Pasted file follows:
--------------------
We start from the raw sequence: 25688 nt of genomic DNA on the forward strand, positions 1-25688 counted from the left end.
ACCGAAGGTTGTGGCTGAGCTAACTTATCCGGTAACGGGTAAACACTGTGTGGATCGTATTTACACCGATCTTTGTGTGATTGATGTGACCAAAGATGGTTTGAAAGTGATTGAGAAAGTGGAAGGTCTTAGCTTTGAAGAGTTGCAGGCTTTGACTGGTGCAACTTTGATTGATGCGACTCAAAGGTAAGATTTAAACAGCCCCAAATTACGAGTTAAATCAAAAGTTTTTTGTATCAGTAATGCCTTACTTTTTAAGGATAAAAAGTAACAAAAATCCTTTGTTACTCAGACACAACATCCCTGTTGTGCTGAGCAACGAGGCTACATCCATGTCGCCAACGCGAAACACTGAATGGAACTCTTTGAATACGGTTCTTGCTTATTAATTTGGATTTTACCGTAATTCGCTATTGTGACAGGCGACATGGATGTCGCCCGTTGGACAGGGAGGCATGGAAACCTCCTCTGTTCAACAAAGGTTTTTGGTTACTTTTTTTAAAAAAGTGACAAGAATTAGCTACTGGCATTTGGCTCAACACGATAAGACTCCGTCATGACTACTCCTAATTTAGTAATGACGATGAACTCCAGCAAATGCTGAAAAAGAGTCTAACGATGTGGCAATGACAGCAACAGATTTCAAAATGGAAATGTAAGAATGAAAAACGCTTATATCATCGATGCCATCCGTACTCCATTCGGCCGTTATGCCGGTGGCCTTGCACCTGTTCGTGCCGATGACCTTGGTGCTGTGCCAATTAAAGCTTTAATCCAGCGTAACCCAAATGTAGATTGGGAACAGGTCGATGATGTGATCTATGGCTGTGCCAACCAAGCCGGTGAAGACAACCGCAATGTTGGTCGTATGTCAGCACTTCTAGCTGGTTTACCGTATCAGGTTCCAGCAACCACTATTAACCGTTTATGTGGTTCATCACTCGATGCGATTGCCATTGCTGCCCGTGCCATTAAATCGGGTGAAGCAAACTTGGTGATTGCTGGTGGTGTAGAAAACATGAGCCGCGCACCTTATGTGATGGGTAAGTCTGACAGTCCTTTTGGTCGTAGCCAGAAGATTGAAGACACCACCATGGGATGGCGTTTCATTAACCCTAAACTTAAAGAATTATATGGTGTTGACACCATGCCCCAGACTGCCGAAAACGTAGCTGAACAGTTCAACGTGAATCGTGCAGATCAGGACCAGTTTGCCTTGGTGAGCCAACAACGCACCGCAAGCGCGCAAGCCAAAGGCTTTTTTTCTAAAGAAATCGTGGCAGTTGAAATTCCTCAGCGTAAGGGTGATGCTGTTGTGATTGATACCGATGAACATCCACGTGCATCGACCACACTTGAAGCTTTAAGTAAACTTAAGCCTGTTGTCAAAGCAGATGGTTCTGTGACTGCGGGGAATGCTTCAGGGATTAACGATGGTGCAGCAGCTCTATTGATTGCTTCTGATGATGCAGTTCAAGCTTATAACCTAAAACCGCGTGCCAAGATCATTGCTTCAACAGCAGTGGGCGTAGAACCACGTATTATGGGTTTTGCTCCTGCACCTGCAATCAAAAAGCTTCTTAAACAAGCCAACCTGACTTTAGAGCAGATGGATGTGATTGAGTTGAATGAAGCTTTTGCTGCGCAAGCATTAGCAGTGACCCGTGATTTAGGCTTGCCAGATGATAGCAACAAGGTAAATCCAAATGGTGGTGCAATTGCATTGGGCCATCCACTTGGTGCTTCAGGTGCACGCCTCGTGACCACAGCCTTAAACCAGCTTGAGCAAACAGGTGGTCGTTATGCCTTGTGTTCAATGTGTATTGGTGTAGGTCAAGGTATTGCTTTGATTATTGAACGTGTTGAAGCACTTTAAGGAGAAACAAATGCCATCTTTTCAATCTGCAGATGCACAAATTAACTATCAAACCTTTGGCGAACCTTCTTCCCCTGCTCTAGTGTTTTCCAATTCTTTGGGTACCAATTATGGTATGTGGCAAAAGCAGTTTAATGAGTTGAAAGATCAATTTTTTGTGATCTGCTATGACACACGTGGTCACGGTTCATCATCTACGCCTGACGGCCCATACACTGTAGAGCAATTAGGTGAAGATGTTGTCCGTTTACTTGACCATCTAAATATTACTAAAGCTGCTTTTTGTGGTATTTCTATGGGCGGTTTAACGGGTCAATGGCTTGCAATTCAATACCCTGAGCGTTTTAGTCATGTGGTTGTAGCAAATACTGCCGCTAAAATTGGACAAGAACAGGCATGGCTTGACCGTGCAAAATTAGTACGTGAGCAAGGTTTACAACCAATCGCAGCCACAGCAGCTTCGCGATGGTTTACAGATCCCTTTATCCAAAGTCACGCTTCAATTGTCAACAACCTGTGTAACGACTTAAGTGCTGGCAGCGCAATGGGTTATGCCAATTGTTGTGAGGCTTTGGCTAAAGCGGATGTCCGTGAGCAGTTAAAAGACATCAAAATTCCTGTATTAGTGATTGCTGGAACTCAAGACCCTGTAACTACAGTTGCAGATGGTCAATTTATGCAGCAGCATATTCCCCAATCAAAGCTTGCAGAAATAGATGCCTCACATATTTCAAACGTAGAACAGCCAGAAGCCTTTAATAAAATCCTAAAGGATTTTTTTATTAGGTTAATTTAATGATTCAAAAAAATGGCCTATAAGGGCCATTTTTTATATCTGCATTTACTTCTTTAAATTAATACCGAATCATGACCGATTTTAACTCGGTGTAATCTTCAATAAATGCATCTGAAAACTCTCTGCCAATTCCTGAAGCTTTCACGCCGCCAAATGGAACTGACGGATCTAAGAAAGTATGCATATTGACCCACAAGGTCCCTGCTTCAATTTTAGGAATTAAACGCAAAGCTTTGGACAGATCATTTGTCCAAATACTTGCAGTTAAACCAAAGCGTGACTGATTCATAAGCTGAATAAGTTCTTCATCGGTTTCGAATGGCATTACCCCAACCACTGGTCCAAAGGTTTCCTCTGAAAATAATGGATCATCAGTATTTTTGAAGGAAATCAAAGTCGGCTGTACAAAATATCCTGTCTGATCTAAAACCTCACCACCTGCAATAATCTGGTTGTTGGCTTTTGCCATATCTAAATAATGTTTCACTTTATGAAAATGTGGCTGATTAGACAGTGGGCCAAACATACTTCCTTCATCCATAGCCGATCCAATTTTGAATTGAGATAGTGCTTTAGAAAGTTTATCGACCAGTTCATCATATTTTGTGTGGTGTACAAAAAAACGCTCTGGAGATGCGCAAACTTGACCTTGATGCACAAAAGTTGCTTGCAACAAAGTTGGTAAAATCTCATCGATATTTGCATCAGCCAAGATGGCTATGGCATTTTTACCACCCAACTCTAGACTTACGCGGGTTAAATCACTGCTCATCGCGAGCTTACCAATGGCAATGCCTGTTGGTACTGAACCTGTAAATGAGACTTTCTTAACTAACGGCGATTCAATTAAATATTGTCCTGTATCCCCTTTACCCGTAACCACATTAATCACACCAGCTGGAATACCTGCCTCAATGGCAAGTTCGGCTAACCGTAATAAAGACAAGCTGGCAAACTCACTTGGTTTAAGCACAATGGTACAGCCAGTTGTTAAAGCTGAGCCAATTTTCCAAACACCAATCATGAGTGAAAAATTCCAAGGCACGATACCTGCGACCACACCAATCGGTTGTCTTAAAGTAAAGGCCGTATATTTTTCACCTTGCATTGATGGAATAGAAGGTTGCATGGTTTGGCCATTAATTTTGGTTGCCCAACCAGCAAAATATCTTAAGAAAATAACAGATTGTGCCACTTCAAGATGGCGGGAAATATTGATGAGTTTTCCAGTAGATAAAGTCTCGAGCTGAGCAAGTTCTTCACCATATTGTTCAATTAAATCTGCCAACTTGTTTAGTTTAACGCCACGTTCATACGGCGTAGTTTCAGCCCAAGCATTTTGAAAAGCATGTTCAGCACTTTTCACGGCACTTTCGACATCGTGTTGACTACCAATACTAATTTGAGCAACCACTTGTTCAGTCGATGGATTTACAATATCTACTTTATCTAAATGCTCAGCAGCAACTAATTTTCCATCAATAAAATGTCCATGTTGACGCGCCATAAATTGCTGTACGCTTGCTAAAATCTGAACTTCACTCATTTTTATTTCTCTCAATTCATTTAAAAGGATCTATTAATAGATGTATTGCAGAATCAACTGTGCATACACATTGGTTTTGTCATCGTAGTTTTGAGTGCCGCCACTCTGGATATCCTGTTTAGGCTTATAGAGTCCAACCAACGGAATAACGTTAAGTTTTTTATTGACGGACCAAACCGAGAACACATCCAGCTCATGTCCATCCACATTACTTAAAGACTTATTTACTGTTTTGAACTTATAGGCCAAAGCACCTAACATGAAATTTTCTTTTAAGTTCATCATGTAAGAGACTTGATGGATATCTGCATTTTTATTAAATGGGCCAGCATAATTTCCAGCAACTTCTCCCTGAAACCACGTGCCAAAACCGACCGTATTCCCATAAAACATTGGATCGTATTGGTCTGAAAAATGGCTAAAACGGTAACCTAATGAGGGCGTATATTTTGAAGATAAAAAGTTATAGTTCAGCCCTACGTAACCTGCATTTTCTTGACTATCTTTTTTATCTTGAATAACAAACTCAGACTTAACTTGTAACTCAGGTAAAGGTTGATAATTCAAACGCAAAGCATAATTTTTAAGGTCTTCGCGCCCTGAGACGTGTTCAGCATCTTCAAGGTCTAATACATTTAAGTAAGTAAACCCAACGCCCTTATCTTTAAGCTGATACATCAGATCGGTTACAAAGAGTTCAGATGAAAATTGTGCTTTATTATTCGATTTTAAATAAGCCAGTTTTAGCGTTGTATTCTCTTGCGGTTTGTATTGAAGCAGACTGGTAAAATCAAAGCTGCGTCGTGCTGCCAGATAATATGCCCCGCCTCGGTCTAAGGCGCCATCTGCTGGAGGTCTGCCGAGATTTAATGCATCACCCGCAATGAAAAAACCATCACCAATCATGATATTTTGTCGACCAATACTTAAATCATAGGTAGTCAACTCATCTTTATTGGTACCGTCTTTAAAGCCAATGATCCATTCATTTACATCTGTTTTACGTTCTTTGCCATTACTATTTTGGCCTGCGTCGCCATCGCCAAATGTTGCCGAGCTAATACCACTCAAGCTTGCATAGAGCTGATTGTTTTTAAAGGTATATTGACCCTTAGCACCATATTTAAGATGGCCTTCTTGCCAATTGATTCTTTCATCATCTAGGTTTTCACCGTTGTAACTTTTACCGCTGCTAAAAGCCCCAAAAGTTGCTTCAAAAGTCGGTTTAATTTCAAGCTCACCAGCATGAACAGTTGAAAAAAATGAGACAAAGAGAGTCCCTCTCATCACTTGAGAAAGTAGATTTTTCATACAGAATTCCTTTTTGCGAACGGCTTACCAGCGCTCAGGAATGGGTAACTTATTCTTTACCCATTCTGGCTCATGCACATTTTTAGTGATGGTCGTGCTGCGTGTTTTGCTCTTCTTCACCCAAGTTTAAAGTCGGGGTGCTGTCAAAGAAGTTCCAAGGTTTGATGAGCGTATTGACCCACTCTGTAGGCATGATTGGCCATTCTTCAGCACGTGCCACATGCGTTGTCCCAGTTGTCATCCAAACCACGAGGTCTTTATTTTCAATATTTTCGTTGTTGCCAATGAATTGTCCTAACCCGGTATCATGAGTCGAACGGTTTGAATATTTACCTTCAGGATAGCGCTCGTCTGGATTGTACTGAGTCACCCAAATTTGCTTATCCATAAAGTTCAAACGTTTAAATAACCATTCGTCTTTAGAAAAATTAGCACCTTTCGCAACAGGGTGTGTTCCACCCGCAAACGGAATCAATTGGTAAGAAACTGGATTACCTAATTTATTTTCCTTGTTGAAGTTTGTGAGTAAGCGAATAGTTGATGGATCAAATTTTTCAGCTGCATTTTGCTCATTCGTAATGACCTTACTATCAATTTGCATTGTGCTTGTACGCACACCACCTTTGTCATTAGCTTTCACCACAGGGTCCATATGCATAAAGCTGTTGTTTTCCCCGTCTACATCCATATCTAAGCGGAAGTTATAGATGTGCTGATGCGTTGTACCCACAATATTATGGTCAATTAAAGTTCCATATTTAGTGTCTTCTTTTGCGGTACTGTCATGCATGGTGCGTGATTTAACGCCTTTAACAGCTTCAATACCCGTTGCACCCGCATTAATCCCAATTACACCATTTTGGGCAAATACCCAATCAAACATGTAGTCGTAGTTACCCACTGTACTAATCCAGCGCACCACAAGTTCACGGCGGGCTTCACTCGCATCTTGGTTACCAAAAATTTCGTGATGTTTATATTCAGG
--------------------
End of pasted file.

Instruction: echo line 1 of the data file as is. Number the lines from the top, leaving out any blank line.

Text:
We start from the raw sequence: 25688 nt of genomic DNA on the forward strand, positions 1-25688 counted from the left end.